You would be hard pressed today to find a business that is not focusing on diversity and inclusion best practices.
Now very much the hot topic in corporate circles, it is becoming clear that diverse companies making room for true equality perform better, being 35% more likely to see above average financial returns than their opposite counterparts.
The importance of diversity and inclusion
Whilst many companies find change difficult to deal with, in many cases this is due to the fact that staff don’t like uncertainty and employers don’t want to lose control or fear it will take up too much time.
But they know that change is needed and this includes making room for diversity and inclusion.
But seeing this change as a threat is wrong; leaders have to overcome these negative feelings if companies are to thrive and survive.
In the future, those organisations who fail to diversify are at the risk of being rendered obsolete.
Diversity and inclusion best practice
In order to achieve this valuable competitive advantage, it is essential for the company to work in line with best practices for workplace diversity and inclusion.
We can define diversity in the workplace as understanding, accepting, and valuing differences that people bring to the company, regardless of race, gender, age, religion, sexual orientation or any other variation such as education, personality and experiences.
It is also interesting to see that different age groups see diversity in a different way:
- Millennials – taking advantage of different experiences, backgrounds and perspectives to create innovation.
- Gen X and Boomers – equal representation, no matter the demographics involved and without linking diversity to business results.
They expect diversity and inclusion to be treated seriously.
We can define inclusion in the workplace as the production of a collaborative, supportive, and respectful environment, boosting the involvement and input of each person.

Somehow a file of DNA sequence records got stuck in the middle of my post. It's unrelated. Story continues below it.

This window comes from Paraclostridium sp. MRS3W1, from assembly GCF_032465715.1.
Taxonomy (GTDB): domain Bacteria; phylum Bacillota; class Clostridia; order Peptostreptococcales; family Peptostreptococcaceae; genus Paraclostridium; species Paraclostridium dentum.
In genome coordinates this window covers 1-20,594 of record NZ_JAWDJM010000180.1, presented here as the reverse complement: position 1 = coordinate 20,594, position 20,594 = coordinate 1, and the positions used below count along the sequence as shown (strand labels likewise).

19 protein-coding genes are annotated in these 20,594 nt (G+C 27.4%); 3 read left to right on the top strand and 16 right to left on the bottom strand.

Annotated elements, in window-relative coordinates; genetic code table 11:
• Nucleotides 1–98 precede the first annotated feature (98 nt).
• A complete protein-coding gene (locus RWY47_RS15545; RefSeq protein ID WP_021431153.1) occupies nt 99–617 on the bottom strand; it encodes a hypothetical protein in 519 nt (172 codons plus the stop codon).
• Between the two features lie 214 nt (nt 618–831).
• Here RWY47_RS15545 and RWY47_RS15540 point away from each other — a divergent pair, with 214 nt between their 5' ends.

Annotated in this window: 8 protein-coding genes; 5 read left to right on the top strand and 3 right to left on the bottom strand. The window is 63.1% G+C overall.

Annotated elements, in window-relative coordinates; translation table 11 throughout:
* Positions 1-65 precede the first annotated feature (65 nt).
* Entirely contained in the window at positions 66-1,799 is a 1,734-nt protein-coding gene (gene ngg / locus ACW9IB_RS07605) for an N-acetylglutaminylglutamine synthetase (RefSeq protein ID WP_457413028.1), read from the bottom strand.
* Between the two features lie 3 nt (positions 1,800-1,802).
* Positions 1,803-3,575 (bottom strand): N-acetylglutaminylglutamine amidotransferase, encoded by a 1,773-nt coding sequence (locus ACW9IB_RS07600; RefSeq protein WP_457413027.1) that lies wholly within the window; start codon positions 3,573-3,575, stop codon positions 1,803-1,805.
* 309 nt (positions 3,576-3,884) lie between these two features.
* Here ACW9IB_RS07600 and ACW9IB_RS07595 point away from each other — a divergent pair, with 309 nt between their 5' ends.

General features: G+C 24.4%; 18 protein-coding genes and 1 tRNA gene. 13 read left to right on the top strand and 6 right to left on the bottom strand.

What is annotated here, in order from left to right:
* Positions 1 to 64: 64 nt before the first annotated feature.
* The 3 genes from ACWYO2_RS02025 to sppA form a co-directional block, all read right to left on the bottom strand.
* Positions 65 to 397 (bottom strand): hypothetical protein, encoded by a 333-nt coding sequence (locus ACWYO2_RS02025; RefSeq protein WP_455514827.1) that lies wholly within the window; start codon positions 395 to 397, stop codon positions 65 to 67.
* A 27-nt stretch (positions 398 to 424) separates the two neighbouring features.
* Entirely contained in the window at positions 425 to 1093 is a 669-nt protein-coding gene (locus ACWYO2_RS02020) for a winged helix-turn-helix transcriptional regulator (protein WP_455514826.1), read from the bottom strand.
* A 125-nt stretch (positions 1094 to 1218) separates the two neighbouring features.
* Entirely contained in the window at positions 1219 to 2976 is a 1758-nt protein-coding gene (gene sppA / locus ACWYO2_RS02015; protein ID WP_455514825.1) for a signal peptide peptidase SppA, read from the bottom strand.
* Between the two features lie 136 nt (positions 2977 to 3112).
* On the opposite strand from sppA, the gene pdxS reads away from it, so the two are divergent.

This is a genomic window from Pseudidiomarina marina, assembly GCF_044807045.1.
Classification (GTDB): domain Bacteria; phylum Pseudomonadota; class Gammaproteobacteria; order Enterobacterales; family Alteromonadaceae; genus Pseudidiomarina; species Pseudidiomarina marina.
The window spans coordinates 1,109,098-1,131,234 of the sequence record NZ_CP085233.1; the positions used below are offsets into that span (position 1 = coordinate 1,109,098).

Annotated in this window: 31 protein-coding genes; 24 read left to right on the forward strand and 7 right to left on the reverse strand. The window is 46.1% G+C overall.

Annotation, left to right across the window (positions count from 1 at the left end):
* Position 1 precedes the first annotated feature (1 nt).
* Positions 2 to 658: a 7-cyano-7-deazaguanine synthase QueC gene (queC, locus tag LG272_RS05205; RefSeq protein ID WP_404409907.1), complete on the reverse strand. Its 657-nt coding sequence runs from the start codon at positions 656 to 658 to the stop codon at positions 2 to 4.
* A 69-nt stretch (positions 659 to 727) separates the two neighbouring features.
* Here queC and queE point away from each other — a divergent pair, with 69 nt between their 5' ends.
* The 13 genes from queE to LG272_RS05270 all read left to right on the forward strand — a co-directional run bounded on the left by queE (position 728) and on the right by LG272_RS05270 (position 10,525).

Putting diversity and inclusion together
We can define diversity and inclusion as a goal that the company works towards in order to support a diverse workplace, promoting the use of diversity to form a competitive advantage.
A recent Forbes Insight survey of 300 senior executives showed that their companies’ diversity and inclusion priorities focused on:
- Recruitment of diverse employees – 65%
- Retention of diverse talent – 44%
- Guaranteeing diversity in their workplace – 35%
65% of those surveyed felt that HR should be responsible for taking care of diversity and inclusion with 45% putting the onus on company leaders.
In addition, 50% felt that innovation was the production of diversity.
Diversity and inclusion best practice key features
As a business looking to promote diversity and inclusion, your company best practices need to take account of the following:
- Employees being treated fairly
- Providing a level approach to opportunities
- Good use of collaboration and teamwork
- Focus on creativity and innovation
- Being an organisation that is agile, responsive and flexible
- Attracting employees with diverse talents
- Making use of collaborative conflict resolution processes
- Appointing leaders that are passionate about diversity across all levels
- Use of the necessary diversity education and training